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Hort Unit Construction: Part II

24 Oct

Posted by: Chris

That's me on the left, with one of our awesome unit technicians Jim and one my classmates, Devon.

The project list around the Horticulture Unit has grown from legal pad size to novelty scroll that keeps unraveling. One project in particular has consistently remained in the background – our swale. The swale follows the lower fence from the southwest to southeast corner of the unit. Its design and installation have taken weeks, and while the end result may look just like rocks in a ditch, it’s unfortunately not that simple.

The project began by marking out the length and general shape the swale would take; this was accomplished with spray paint (to mark the swale’s center) and wooden stakes (every 20ft to help gauge an even finished grade). The swale begins at the southwest corner of the Unit, meandering along the fence line until its conclusion near the base of the orchards. Stakes were placed every 20ft and using our surveying equipment, marked to ensure a 2% drop. This gradual slope is steep enough to move water without it becoming stagnant, and shallow enough to avoid erosion problems. Using the bobcat’s bucket attachment, the swale was graded and cut to the approximate shape it would take.

Looking from the beginning of the swale outwards with grading stakes in place.

The next big step was to install a French drain running through the center of the swale. Using a variety of machinery, a trench was excavated through the middle of the swale, which subsequently required some handy shovel work to ensure the bottom of the trench was deep enough and at the 2% incline needed to move water through it.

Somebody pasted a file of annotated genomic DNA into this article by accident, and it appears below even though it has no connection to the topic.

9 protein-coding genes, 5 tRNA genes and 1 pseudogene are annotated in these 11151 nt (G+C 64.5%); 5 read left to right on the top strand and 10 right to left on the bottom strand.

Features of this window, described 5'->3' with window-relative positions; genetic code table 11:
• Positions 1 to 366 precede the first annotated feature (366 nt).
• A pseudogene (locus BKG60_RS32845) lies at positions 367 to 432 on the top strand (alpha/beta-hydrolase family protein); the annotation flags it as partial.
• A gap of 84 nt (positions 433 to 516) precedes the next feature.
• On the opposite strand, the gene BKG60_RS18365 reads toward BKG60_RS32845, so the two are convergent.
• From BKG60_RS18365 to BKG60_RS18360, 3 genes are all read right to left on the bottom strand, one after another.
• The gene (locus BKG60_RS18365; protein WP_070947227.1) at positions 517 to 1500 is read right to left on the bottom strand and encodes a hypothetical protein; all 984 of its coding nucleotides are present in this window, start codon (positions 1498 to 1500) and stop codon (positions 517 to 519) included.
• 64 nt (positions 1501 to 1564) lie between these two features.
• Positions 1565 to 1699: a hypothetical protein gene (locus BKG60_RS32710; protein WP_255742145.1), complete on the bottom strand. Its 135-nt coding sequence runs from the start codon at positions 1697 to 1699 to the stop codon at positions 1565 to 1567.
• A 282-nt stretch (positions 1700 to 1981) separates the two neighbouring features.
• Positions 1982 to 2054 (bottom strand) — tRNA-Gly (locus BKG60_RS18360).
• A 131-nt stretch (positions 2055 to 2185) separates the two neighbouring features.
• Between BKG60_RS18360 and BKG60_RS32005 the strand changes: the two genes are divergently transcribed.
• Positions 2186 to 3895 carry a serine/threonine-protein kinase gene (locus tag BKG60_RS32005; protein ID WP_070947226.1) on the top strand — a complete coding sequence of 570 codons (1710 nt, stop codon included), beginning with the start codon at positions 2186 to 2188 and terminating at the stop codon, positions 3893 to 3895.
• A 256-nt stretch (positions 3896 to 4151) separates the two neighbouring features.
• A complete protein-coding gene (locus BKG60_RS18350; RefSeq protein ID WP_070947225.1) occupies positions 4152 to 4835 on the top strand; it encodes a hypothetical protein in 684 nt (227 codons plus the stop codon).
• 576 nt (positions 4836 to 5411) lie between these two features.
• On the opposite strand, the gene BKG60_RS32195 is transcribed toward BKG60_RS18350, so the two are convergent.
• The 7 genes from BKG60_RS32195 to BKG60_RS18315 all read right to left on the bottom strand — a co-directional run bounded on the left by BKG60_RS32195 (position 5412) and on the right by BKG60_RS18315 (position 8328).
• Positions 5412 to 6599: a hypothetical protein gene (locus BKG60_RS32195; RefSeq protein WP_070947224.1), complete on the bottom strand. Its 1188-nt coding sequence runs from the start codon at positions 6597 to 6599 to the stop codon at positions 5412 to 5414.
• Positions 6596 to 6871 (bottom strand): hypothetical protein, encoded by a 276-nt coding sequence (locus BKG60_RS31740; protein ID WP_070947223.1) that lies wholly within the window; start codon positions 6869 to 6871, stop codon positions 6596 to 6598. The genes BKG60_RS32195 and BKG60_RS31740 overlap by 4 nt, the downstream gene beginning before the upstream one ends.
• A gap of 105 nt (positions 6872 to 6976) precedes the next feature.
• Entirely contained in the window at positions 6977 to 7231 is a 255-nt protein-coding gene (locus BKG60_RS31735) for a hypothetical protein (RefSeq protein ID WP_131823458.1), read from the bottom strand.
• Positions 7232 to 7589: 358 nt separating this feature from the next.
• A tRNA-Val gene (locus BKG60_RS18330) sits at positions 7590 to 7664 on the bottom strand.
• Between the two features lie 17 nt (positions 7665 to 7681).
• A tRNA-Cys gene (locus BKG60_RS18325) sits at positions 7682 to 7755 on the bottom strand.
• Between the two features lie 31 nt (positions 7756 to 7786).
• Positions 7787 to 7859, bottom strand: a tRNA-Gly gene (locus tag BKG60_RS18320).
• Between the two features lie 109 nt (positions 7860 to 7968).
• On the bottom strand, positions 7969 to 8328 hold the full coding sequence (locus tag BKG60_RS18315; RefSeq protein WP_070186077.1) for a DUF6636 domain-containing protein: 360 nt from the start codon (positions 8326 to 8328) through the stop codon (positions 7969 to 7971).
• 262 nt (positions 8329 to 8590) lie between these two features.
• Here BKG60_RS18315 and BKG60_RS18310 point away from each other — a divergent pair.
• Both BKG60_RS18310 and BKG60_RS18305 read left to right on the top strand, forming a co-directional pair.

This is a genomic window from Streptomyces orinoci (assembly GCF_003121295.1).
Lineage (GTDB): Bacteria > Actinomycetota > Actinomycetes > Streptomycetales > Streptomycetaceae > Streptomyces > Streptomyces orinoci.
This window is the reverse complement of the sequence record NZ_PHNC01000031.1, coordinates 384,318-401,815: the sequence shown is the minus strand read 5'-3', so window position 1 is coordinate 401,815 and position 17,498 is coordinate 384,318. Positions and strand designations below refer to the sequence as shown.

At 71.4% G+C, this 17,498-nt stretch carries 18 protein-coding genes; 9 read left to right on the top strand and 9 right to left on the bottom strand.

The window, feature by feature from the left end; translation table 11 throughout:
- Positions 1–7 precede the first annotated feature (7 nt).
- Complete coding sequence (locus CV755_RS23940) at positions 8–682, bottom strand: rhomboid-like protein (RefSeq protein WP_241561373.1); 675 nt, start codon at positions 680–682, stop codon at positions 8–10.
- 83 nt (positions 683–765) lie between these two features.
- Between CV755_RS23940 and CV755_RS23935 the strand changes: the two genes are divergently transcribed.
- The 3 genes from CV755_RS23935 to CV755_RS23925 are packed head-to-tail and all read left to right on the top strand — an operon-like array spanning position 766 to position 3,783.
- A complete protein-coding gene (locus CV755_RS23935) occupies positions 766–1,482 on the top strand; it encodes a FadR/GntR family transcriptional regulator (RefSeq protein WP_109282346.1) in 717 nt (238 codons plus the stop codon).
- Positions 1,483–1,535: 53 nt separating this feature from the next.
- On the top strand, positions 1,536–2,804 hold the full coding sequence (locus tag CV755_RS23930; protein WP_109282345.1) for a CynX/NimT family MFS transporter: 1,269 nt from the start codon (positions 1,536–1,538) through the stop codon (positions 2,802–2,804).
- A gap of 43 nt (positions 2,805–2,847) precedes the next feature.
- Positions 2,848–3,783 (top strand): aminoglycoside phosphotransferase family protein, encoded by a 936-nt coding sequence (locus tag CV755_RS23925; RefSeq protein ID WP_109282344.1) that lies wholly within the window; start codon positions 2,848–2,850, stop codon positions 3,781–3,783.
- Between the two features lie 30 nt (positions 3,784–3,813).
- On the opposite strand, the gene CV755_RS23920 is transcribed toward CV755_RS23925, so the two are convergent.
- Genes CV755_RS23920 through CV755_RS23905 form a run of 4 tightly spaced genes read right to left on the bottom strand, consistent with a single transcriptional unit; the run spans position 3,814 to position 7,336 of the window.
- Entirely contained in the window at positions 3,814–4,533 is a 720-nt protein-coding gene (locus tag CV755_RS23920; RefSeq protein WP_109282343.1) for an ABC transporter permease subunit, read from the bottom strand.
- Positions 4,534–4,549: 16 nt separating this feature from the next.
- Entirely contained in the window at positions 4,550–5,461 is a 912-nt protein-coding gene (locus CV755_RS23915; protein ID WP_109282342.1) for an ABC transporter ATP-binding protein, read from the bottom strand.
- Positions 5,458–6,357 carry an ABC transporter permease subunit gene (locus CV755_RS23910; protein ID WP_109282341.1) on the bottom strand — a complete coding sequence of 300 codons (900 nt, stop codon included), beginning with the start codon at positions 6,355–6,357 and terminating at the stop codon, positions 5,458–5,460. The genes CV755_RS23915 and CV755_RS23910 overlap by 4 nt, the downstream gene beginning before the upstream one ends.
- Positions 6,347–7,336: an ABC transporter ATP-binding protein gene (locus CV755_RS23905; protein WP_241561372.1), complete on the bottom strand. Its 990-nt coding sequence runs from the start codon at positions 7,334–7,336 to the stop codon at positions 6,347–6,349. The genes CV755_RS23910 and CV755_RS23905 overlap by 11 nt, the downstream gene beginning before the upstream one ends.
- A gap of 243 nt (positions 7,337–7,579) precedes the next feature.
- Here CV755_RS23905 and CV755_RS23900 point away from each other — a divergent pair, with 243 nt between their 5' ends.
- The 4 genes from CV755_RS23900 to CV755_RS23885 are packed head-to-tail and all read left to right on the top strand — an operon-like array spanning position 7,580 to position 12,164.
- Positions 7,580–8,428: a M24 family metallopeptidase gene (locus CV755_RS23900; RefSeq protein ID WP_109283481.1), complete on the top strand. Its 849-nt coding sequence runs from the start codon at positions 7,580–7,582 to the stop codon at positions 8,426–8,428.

Dr. Lewis surgically carving out our trench using the bobcat attachment after our Ditch Witch took a breather.

Work ethic is exactly what like to see in my professors.

Before we laid pipe, we filled the trench with a layer of gravel to prevent the perforation on the bottom from clogging. We then laid in the hundreds of feet of 3” perforated pipe into its new home, which we then buried with another layer of gravel.

The finer gravel allows for water to percolate through while excluding debris from entering and clogging the drain.

With the French drain successfully buried, we then went to work beautifying the swale. Using 2-4” rock, we littered the swale to mimic a natural, flowing stream. We scattered bigger boulders along the edges for the swale to bounce off and flow around, giving it a natural feel, along with medium sized rocks all throughout.

Moving the large boulders to their final destinations.

All of our nice rock comes from Cayucos. From the 2-4” rock filling the swale, to all the massive boulders bordering it, each type is chosen to display the native geological qualities of our area.

The process of dumping 2-4” in between medium sized, and maneuvering around the behemoth boulders, continued repetitiously for days.

Slowly taking shape from barren path to finished product.

Finally, after everyone had successfully broken their backs moving rock for days and days, we finished. Awesome.

As much of the "Swale Crew" as I could gather at that point in time. Well done.


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Posted by on October 24, 2011 in Uncategorized

 

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